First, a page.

Cartoons and the commercialization of childhood
Saturday morning cartoons was a rite of passage for many of us growing up in the USA in the 1980s. Smurfs, Transformers and even the WWF cartoon was on the docket each weekend. Yes, each of them were platforms for selling us cereal and toys, but it still stinks.
Last weekend PBS held "play dates" in Toys-R-Us stores in conjunction with its show "Super Why!" I love "Super Why!" because it has a black princess and Little Red Riding Hood is a rollerskating gal. It also gives new spins to classic fairy tales. It's one of the few shows that I don't cringe about when my almost-6-year-old asks for cartoon time.
But why hold a national play date in a toy store? Are they more accessible than a local library? Not even close! I'm not opposed to sponsored events since I know that sometimes it is the only way an event can happen. But surely Toys-R-Us could have sponsored events in libraries. What better way to promote literacy but to hold an event and let the kids sign up for their own library cards? Especially since "Super Why!" is holding a summer read-a-thon for kids.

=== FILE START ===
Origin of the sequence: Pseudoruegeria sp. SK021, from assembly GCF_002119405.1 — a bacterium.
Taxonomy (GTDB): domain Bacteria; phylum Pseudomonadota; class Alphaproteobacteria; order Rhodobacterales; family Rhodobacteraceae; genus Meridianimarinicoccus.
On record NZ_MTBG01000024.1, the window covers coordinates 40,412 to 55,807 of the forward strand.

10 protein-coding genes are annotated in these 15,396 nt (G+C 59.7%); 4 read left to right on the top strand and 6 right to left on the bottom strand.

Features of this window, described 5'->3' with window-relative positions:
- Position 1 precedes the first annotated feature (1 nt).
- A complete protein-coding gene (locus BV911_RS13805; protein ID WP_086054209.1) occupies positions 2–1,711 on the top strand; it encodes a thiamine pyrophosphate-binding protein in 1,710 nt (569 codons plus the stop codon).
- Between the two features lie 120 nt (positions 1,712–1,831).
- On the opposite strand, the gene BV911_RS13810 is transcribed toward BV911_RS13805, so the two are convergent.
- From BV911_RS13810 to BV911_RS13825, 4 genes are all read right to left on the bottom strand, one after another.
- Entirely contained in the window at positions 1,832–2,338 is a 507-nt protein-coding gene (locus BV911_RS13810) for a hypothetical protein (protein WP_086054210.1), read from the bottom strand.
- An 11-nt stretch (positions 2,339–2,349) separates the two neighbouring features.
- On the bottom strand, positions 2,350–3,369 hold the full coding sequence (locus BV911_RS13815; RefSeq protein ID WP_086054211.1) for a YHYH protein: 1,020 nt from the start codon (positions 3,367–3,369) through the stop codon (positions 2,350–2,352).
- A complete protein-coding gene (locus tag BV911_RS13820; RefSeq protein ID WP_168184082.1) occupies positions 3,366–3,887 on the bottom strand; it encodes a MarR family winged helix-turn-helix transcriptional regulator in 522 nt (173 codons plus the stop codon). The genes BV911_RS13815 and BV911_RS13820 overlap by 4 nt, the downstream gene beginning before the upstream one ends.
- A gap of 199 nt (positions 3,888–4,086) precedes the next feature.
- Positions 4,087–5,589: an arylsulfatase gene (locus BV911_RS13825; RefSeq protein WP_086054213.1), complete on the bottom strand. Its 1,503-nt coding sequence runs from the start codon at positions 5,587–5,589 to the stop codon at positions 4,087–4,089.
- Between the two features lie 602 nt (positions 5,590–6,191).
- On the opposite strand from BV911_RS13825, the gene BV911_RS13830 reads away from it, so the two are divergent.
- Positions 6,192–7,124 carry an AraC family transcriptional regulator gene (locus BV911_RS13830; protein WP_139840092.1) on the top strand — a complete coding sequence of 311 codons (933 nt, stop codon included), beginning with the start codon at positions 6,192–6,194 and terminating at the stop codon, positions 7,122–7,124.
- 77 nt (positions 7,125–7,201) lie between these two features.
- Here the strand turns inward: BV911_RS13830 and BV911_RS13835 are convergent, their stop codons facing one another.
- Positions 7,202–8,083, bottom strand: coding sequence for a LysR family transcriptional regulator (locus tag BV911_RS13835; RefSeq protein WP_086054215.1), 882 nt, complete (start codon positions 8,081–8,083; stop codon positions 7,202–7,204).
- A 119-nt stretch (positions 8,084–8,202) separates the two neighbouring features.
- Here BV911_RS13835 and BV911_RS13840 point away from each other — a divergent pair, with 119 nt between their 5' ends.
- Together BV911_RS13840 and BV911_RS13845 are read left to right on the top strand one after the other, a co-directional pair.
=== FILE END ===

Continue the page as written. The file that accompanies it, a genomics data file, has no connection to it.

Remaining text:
I hope that the next sponsorship event for PBS Kids has something to do with Word Girl and maybe a dictionary for every kid.
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